JpGU-AGU Joint Meeting 2020

Presentation information

[J] Oral

M (Multidisciplinary and Interdisciplinary) » M-IS Intersection

[M-IS24] Mountain Science

convener:Keisuke Suzuki(Research Center for Mountain Environment, Shinshu University), Yoshihiko Kariya(Department of Environmental Geography, Senshu University), Akihiko SASAKI(Department of Geography and Environmental Studies, Kokushikan University), Chiyuki Narama(Niigata University, Department of Science)

[MIS24-13] Wetland landscape in mountain region created by landslides

★Invited Papers

*Natsuki Sasaki1, Toshihiko Sugai1, Takayuki Takahashi2 (1.Graduate School of Frontier Science, The University of Tokyo, 2.Tokyo Metropolitan University)

Keywords:landslide wetland, development process, large-scale landslide, Quaternary volcano

Wetlands are widely distributed from coastal lowlands to mountain districts and from northern to southern Japan. Although the area density of wetlands at each altitude is high not only in the lowlands but also in the altitudes around 1600 m to 1800 m, wetlands are one of the representative landscapes of mountainous areas. The origins of mountain wetlands are as diverse as volcanic crater lakes, glacier lakes, and peatlands in nivation hollows on gentle slopes with snow accumulation and wetlands in depressions created by gravitational slope deformations, including landslides. In particular, many mountain wetlands coincide with areas of landslides with the snowiest regions of northeastern Japan facing the Japan Sea, and it is important to interpret the wetland landscape of the mountain region from a geomorphological perspective. This presentation introduces the role of landslides in the formation and development of mountain wetlands on Quaternary volcanoes in the Ou Mountains, northeastern Japan.

In the Sengan, Kurikoma, and Funagata volcanic regions, which are composed of multiple Quaternary stratovolcanoes, the area density of wetlands is high in the landslide and on original volcanic surfaces. Landslide wetlands are distributed over a relatively wide range of altitudes and do not depend on the amount of snow. The size and distribution of wetlands in a large-scale landslide, typically seen in the Quaternay volcanoes, are controlled by their micro-topographical arrangement. In the case of the rotational landslides in the Sengan volcanic area, larger wetlands are formed at the foot of the scarps in the upper blocky part of the landslide body, and smaller ones tend to be in the well-deformed lower part. In a translational landslide of the Funagata volcanic area, since it is recognized that the landslide body moves in multiple blocks, large-scale wetlands are formed in grabens at the block boundaries, and small-scale wetlands are in linear depressions on the blocks.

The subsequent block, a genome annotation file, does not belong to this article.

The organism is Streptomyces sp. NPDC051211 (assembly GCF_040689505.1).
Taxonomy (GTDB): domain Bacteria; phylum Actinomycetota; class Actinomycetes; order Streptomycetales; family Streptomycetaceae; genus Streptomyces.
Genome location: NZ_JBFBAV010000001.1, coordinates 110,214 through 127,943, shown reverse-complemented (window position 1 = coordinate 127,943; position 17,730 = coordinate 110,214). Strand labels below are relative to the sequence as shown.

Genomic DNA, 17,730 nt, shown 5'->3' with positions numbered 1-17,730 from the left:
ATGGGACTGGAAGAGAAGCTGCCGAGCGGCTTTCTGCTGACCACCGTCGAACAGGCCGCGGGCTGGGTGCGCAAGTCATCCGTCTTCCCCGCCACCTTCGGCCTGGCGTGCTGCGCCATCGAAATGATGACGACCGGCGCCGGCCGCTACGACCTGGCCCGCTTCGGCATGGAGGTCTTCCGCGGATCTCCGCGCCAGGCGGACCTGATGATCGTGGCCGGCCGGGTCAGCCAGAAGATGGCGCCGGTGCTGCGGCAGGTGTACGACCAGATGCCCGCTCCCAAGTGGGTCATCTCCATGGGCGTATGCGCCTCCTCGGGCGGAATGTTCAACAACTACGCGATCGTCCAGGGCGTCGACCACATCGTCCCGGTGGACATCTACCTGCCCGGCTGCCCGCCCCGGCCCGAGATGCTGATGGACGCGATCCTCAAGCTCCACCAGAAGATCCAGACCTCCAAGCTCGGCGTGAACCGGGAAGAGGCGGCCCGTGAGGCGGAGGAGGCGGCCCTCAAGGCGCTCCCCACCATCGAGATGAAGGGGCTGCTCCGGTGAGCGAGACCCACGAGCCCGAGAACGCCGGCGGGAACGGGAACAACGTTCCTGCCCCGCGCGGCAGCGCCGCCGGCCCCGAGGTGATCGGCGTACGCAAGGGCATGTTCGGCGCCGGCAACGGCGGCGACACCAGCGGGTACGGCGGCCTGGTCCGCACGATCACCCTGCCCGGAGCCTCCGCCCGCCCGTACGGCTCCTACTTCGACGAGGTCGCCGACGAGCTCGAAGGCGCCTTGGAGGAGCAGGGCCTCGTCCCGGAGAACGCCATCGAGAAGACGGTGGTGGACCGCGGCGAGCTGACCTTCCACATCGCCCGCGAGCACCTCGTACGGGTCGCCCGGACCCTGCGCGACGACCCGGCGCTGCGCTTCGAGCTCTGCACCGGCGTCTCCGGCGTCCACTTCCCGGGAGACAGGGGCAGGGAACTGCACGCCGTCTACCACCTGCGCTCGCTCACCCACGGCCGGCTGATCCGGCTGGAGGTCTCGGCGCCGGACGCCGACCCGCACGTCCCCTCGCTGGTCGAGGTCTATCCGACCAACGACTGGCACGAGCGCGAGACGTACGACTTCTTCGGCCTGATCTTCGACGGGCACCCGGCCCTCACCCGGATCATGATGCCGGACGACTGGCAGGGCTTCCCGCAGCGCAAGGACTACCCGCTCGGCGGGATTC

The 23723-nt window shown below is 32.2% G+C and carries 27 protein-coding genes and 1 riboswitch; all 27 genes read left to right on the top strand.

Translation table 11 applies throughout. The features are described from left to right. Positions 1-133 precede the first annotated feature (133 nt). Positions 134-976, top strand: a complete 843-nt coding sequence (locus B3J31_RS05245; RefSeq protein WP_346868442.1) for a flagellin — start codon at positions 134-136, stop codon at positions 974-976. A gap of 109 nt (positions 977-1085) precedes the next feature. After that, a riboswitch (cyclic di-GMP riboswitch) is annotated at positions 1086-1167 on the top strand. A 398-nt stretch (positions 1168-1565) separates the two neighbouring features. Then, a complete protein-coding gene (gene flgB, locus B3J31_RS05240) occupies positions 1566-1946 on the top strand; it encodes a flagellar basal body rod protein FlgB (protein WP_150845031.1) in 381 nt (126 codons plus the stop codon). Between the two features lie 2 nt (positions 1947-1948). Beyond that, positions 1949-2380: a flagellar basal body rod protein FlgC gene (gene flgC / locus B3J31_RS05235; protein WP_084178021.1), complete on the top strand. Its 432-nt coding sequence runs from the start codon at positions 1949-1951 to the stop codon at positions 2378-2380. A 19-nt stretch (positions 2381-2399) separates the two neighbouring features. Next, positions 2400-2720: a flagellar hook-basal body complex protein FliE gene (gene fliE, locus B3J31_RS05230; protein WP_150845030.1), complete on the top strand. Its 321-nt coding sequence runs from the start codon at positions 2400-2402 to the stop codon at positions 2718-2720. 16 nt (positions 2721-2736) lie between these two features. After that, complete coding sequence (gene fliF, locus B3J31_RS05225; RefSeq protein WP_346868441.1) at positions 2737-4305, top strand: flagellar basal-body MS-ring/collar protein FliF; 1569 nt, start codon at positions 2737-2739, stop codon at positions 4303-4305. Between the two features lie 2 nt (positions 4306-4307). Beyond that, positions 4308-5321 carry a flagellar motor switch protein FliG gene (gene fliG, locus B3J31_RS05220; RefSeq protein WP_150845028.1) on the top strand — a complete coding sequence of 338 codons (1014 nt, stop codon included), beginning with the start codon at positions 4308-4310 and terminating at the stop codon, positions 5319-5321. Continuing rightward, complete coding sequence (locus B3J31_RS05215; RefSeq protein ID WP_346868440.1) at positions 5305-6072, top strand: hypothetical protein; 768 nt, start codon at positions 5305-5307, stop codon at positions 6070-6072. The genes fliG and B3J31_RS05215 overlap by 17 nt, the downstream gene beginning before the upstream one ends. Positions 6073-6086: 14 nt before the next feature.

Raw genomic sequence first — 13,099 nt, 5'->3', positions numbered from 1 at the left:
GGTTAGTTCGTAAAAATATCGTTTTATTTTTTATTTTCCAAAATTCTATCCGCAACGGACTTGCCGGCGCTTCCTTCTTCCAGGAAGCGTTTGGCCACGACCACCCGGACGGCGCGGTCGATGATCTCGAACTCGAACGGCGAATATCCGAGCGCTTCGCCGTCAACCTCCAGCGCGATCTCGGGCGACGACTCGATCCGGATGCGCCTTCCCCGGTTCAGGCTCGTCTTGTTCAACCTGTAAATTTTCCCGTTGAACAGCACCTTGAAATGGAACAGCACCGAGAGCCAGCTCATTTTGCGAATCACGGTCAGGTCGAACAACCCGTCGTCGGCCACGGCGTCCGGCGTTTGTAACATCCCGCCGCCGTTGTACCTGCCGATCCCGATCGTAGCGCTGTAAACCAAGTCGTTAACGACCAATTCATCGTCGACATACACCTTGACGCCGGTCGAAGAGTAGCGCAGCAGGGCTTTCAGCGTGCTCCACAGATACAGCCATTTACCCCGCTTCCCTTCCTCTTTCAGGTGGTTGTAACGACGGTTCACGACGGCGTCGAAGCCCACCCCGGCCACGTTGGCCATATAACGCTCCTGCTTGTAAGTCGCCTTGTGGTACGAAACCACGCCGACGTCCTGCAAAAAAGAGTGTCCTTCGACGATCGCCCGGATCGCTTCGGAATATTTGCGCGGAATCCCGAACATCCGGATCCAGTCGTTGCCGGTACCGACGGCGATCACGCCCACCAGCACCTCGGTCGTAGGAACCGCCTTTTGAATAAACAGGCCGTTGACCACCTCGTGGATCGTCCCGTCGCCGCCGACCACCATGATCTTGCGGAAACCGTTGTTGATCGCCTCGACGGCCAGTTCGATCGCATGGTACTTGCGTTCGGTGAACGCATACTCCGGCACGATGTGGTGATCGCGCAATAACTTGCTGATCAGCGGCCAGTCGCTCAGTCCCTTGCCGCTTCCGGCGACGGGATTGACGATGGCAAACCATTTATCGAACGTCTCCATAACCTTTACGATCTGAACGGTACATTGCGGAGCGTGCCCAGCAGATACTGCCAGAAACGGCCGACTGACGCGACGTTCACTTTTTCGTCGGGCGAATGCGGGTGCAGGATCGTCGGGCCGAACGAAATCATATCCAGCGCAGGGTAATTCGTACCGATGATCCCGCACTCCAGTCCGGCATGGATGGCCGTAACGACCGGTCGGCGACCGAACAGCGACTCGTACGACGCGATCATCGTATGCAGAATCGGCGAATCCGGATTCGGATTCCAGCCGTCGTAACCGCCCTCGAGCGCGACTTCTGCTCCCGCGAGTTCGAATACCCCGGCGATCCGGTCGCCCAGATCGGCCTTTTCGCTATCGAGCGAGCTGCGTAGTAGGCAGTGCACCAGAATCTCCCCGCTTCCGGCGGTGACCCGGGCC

Another characteristic of wetlands in a large-scale landslide is that wetlands in various states, such as lakes and peatlands, coexist in the same landslide. Lake Naganuma in the Komonomori landslide in the Sengan volcanic area was formed in a closed depression before approximately 7000 cal BP and gradually developed into the marsh by slowly shrinking in the water area. On the other hand, the evidence from the Oyachi wetland shows that its transition from peatland to forest was interrupted at about 5500 cal BP by slope movement, leading to the development of a lake that was drained by streams at about 3300 cal BP, after which a peatland environment has persisted until the present. We suggest that the landslide wetland is primarily influenced by landslide movements, local topographic deformation, and stream dissection, and there may be continuously existing wetlands during the long term, repeating a cycle of emergence, development, and disappearance.

The importance of wetlands in mountainous regions is often underestimated owing to their small area, but large-scale landslides with densely distributed wetlands have a mosaic landscape of cliffs, forests, and wetlands, which are considered to be ecologically important as places which provide various kinds of habitat for a long time. In addition, landslide wetlands, which are independent of snow accumulation, could be more resilient to climate change and may play a role as a refugia for biological diversity. Little is known about the impact of future climate change on mountain wetlands and their ecosystems, and further research is required from a variety of perspectives.